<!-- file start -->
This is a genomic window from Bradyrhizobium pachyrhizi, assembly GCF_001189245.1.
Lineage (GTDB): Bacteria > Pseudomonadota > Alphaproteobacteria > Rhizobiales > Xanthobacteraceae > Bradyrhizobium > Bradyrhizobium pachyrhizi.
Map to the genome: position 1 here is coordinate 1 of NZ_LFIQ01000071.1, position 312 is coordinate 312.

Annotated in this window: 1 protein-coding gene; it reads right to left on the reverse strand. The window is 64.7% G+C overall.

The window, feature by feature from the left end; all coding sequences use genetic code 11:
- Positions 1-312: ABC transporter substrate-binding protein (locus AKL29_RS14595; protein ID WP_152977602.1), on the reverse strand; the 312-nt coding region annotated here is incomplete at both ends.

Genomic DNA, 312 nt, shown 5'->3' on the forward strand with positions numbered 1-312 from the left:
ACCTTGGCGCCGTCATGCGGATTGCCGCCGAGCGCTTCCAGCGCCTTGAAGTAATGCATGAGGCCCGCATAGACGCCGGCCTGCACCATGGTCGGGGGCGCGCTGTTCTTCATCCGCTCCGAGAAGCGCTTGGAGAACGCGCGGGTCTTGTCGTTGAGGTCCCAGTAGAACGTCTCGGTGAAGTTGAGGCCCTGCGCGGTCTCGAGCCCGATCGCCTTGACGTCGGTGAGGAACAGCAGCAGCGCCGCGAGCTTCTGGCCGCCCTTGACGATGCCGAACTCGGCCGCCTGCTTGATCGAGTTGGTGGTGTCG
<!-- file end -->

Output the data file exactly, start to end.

This is a genomic window from Bradyrhizobium pachyrhizi, assembly GCF_001189245.1.
Lineage (GTDB): Bacteria > Pseudomonadota > Alphaproteobacteria > Rhizobiales > Xanthobacteraceae > Bradyrhizobium > Bradyrhizobium pachyrhizi.
Map to the genome: position 1 here is coordinate 1 of NZ_LFIQ01000071.1, position 312 is coordinate 312.

Annotated in this window: 1 protein-coding gene; it reads right to left on the reverse strand. The window is 64.7% G+C overall.

The window, feature by feature from the left end; all coding sequences use genetic code 11:
- Positions 1-312: ABC transporter substrate-binding protein (locus AKL29_RS14595; protein ID WP_152977602.1), on the reverse strand; the 312-nt coding region annotated here is incomplete at both ends.

Genomic DNA, 312 nt, shown 5'->3' on the forward strand with positions numbered 1-312 from the left:
ACCTTGGCGCCGTCATGCGGATTGCCGCCGAGCGCTTCCAGCGCCTTGAAGTAATGCATGAGGCCCGCATAGACGCCGGCCTGCACCATGGTCGGGGGCGCGCTGTTCTTCATCCGCTCCGAGAAGCGCTTGGAGAACGCGCGGGTCTTGTCGTTGAGGTCCCAGTAGAACGTCTCGGTGAAGTTGAGGCCCTGCGCGGTCTCGAGCCCGATCGCCTTGACGTCGGTGAGGAACAGCAGCAGCGCCGCGAGCTTCTGGCCGCCCTTGACGATGCCGAACTCGGCCGCCTGCTTGATCGAGTTGGTGGTGTCG